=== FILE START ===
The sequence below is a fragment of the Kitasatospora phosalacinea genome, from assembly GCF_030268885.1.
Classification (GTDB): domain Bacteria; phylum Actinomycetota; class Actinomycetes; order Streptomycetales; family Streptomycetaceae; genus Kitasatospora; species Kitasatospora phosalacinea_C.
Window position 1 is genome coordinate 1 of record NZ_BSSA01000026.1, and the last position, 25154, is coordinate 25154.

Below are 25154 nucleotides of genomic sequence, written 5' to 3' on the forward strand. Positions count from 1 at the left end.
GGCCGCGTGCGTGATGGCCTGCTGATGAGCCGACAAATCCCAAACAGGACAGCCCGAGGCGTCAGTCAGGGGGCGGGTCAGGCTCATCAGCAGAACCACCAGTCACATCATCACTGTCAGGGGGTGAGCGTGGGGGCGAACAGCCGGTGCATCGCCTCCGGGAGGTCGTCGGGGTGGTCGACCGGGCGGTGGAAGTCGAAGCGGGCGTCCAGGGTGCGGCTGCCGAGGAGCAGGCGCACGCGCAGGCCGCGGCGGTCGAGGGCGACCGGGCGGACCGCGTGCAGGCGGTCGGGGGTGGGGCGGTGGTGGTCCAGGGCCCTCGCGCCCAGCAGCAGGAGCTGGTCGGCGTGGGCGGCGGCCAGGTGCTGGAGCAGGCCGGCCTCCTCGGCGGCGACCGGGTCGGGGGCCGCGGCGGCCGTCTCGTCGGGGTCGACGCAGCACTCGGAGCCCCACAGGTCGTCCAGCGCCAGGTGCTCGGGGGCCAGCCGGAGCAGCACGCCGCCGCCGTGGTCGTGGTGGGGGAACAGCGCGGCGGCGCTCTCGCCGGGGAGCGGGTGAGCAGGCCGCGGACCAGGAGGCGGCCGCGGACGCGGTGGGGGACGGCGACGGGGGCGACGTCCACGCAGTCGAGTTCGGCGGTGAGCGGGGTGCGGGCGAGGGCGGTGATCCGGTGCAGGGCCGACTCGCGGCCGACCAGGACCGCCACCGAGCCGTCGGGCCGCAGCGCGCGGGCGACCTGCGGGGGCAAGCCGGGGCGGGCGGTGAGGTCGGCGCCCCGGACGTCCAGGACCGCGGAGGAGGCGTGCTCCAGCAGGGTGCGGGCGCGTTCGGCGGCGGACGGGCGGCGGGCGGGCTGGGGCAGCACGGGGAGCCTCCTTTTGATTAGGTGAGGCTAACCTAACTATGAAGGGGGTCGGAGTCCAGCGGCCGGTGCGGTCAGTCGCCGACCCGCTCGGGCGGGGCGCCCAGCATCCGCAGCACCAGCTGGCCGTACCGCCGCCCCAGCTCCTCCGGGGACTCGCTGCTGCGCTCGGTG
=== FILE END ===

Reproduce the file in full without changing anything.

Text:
The sequence below is a fragment of the Kitasatospora phosalacinea genome, from assembly GCF_030268885.1.
Classification (GTDB): domain Bacteria; phylum Actinomycetota; class Actinomycetes; order Streptomycetales; family Streptomycetaceae; genus Kitasatospora; species Kitasatospora phosalacinea_C.
Window position 1 is genome coordinate 1 of record NZ_BSSA01000026.1, and the last position, 25154, is coordinate 25154.

Below are 25154 nucleotides of genomic sequence, written 5' to 3' on the forward strand. Positions count from 1 at the left end.
GGCCGCGTGCGTGATGGCCTGCTGATGAGCCGACAAATCCCAAACAGGACAGCCCGAGGCGTCAGTCAGGGGGCGGGTCAGGCTCATCAGCAGAACCACCAGTCACATCATCACTGTCAGGGGGTGAGCGTGGGGGCGAACAGCCGGTGCATCGCCTCCGGGAGGTCGTCGGGGTGGTCGACCGGGCGGTGGAAGTCGAAGCGGGCGTCCAGGGTGCGGCTGCCGAGGAGCAGGCGCACGCGCAGGCCGCGGCGGTCGAGGGCGACCGGGCGGACCGCGTGCAGGCGGTCGGGGGTGGGGCGGTGGTGGTCCAGGGCCCTCGCGCCCAGCAGCAGGAGCTGGTCGGCGTGGGCGGCGGCCAGGTGCTGGAGCAGGCCGGCCTCCTCGGCGGCGACCGGGTCGGGGGCCGCGGCGGCCGTCTCGTCGGGGTCGACGCAGCACTCGGAGCCCCACAGGTCGTCCAGCGCCAGGTGCTCGGGGGCCAGCCGGAGCAGCACGCCGCCGCCGTGGTCGTGGTGGGGGAACAGCGCGGCGGCGCTCTCGCCGGGGAGCGGGTGAGCAGGCCGCGGACCAGGAGGCGGCCGCGGACGCGGTGGGGGACGGCGACGGGGGCGACGTCCACGCAGTCGAGTTCGGCGGTGAGCGGGGTGCGGGCGAGGGCGGTGATCCGGTGCAGGGCCGACTCGCGGCCGACCAGGACCGCCACCGAGCCGTCGGGCCGCAGCGCGCGGGCGACCTGCGGGGGCAAGCCGGGGCGGGCGGTGAGGTCGGCGCCCCGGACGTCCAGGACCGCGGAGGAGGCGTGCTCCAGCAGGGTGCGGGCGCGTTCGGCGGCGGACGGGCGGCGGGCGGGCTGGGGCAGCACGGGGAGCCTCCTTTTGATTAGGTGAGGCTAACCTAACTATGAAGGGGGTCGGAGTCCAGCGGCCGGTGCGGTCAGTCGCCGACCCGCTCGGGCGGGGCGCCCAGCATCCGCAGCACCAGCTGGCCGTACCGCCGCCCCAGCTCCTCCGGGGACTCGCTGCTGCGCTCGGTG